Review Summary: Fever Ray is a record that skulks about the shadows, implementing a slow boil within its detailed soundscapes.1 of 1 thought this review was well written
Karin Dreijer Andersson can always be trusted to turn heads. Her prominence as a member of The Knife has served to bring her eccentric, yet utterly refreshing image to the forefront of modern electronica discourse. A few years after the release of the superb Silent Shout
, she decided to fly solo for a change, and without her brother Olof, took on the persona of Fever Ray. Inserting herself into a familiar landscape while remodeling the nucleus of her sonic inspiration, Andersson has unleashed an album that puts her psyche on full display. It’s a creepy, and at times sinister, endeavor that devotes itself to rhythm and mood concurrently.
is infused with a new sense of minimalism that permits Andersson’s vocals to direct the show as they please. As a result, she takes the liberty of modulating her voice in a way that frequently seems to denote multiple phases of her personality, but these phases are never clear-cut and tend to intersect. Her deep androgynous croons on “Concrete Walls” awkwardly interlock the simple joys and the cumbersome burdens of parenthood. “When I Grow Up”, on the other hand, features her moderately shrill vocals as she parallels ideas of childhood and adulthood. However, the basis of the LP’s attraction is its unapologetically cryptic nature. Fever Ray
demands a certain level of dissection to fully understand and embrace its tenets. Thus, the album itself is a slow boil.
The record flows tremendously, thanks to its consistency of finely crafted beats. Many tracks like “Seven” and “Now’s the Only Time I Know” operate on a similar canvas, though they always distinguish themselves through their stylistic nuances. Opener “If I Had a Heart” takes on the darkest shade of gray with its palpitating progression and its reflection on greed, and it still manages to be one of the most infectious songs Andersson has ever composed. And though the entire album is not quite immediate in impact, with multiple listens the depth of the mystery cloaking the album becomes more and more irresistible. The woodwinds on “Keep the Streets Empty for Me” and the ever-evolving atmosphere of “Dry and Dusty” attest to Andersson’s heterogeneous approach to sound, which still yields a unified body of work.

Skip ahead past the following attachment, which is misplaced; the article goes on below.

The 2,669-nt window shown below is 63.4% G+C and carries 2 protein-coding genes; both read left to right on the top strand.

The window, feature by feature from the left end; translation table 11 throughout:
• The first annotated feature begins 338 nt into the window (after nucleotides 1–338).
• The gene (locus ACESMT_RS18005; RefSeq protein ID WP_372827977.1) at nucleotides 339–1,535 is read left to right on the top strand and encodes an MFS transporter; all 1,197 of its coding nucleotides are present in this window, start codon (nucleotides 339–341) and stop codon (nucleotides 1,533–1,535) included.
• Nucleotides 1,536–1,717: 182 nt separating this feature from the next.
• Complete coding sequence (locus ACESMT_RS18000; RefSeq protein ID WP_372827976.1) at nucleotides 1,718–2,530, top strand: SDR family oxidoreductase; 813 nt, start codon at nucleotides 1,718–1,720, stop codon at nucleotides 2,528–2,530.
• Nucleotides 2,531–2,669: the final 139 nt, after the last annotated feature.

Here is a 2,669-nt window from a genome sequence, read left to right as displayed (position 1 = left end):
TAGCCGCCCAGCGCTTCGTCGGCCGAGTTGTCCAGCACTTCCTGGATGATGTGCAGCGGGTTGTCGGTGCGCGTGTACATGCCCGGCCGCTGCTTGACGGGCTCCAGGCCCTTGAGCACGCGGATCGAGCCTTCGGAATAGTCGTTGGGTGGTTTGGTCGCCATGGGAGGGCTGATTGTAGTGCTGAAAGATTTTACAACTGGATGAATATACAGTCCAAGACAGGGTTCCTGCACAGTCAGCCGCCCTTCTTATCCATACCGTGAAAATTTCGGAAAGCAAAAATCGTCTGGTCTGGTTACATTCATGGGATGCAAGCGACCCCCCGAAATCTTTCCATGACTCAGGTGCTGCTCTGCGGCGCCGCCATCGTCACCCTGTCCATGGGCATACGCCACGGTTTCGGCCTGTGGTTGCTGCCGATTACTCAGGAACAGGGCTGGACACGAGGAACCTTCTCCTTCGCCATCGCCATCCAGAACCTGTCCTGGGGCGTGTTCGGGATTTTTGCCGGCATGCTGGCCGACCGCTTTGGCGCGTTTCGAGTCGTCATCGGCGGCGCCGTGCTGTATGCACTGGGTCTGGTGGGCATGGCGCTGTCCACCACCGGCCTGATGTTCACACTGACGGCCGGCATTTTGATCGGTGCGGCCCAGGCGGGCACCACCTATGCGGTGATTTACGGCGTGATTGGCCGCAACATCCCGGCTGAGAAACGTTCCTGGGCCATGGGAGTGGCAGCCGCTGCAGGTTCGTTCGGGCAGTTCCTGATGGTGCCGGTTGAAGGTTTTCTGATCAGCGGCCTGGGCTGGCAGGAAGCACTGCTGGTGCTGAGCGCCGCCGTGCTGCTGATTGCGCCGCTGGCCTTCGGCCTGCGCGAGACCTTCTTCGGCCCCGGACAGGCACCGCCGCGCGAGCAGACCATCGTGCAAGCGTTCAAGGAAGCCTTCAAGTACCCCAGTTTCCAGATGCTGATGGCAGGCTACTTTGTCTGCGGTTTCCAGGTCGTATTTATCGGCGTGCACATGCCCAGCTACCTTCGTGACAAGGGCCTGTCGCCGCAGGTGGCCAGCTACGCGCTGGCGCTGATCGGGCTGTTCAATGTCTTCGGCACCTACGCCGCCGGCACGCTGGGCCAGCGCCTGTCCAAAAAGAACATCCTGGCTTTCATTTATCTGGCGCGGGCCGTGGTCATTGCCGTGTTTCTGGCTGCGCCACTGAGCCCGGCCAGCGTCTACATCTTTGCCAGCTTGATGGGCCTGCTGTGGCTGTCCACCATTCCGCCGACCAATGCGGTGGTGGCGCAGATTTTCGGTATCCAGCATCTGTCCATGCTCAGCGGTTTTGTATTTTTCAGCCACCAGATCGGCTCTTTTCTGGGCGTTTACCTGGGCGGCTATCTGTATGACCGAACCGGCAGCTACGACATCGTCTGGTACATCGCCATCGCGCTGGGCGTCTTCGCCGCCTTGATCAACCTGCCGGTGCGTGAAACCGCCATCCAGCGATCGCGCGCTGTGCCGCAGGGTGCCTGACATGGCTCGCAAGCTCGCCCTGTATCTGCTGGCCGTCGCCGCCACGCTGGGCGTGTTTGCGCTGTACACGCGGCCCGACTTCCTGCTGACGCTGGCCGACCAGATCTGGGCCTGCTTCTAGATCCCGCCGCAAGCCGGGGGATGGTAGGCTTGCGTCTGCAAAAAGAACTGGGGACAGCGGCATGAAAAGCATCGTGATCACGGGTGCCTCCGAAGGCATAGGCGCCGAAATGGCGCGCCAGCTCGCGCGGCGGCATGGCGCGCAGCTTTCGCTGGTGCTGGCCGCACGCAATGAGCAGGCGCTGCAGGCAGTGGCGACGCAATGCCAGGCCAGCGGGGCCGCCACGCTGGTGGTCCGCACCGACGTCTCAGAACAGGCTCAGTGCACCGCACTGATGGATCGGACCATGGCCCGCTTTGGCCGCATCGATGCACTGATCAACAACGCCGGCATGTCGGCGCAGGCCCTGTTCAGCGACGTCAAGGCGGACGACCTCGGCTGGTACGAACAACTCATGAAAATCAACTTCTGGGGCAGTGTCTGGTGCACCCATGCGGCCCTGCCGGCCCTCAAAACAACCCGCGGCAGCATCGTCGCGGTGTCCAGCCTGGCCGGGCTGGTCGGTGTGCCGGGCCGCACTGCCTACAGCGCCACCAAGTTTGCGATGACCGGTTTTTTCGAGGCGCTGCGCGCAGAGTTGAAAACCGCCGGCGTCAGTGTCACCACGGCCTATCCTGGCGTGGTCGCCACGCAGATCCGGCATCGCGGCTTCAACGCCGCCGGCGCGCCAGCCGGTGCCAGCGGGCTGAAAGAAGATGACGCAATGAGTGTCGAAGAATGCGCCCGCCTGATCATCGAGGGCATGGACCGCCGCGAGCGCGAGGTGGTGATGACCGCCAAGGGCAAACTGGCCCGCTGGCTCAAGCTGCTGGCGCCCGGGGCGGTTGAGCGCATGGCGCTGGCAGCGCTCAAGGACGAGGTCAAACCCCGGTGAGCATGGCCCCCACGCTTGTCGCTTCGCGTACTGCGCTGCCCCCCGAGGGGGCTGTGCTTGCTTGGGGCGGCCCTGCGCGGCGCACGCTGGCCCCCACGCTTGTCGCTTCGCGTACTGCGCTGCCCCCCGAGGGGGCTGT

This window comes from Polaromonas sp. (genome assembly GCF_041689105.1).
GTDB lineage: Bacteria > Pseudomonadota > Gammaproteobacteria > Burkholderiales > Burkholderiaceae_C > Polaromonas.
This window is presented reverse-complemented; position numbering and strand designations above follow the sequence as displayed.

While many of her songs tend to work in the shadows, Fever Ray fully embraces this hint of darkness and renders it enticing. The confidence that her voice exudes blends perfectly with its fragility. Additionally, as the record builds, it portends something disquieting. Though none of the tracks really leap out at the listener in a very overt manner, they seem to be stirring up an internal combustion of sorts, a fire that burns up until the album’s conclusion.
is not a dance album per se; it’s an electronic daze with absorbing enigmas embedded within its delicate exterior. Themes of anxiety saturate the grooves, and the commitment to sonic exploration bears a rewarding experience for those who learn to play by Fever Ray’s rules. This is an album that avoids being tempestuous; instead, it calmly functions within the eye of the storm.
If I Had a Heart
Now’s the Only Time I Know
I’m Not Done
Dry and Dusty